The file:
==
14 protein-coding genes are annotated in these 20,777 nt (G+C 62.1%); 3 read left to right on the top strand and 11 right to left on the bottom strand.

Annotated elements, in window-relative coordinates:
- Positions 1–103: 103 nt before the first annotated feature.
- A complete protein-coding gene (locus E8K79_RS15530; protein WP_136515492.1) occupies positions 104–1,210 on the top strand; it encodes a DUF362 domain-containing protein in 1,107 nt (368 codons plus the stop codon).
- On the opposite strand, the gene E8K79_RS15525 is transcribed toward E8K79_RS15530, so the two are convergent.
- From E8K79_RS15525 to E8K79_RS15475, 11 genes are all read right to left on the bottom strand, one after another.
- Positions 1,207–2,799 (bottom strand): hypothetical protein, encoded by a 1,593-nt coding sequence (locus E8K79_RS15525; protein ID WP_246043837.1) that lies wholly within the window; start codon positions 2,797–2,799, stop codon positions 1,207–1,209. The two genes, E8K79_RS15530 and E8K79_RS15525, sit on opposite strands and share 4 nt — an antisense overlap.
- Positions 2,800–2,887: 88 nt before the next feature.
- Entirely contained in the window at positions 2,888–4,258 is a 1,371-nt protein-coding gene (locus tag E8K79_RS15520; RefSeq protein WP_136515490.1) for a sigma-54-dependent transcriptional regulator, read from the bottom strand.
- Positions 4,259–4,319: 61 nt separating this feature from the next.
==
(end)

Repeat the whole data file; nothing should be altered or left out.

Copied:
14 protein-coding genes are annotated in these 20,777 nt (G+C 62.1%); 3 read left to right on the top strand and 11 right to left on the bottom strand.

Annotated elements, in window-relative coordinates:
- Positions 1–103: 103 nt before the first annotated feature.
- A complete protein-coding gene (locus E8K79_RS15530; protein WP_136515492.1) occupies positions 104–1,210 on the top strand; it encodes a DUF362 domain-containing protein in 1,107 nt (368 codons plus the stop codon).
- On the opposite strand, the gene E8K79_RS15525 is transcribed toward E8K79_RS15530, so the two are convergent.
- From E8K79_RS15525 to E8K79_RS15475, 11 genes are all read right to left on the bottom strand, one after another.
- Positions 1,207–2,799 (bottom strand): hypothetical protein, encoded by a 1,593-nt coding sequence (locus E8K79_RS15525; protein ID WP_246043837.1) that lies wholly within the window; start codon positions 2,797–2,799, stop codon positions 1,207–1,209. The two genes, E8K79_RS15530 and E8K79_RS15525, sit on opposite strands and share 4 nt — an antisense overlap.
- Positions 2,800–2,887: 88 nt before the next feature.
- Entirely contained in the window at positions 2,888–4,258 is a 1,371-nt protein-coding gene (locus tag E8K79_RS15520; RefSeq protein WP_136515490.1) for a sigma-54-dependent transcriptional regulator, read from the bottom strand.
- Positions 4,259–4,319: 61 nt separating this feature from the next.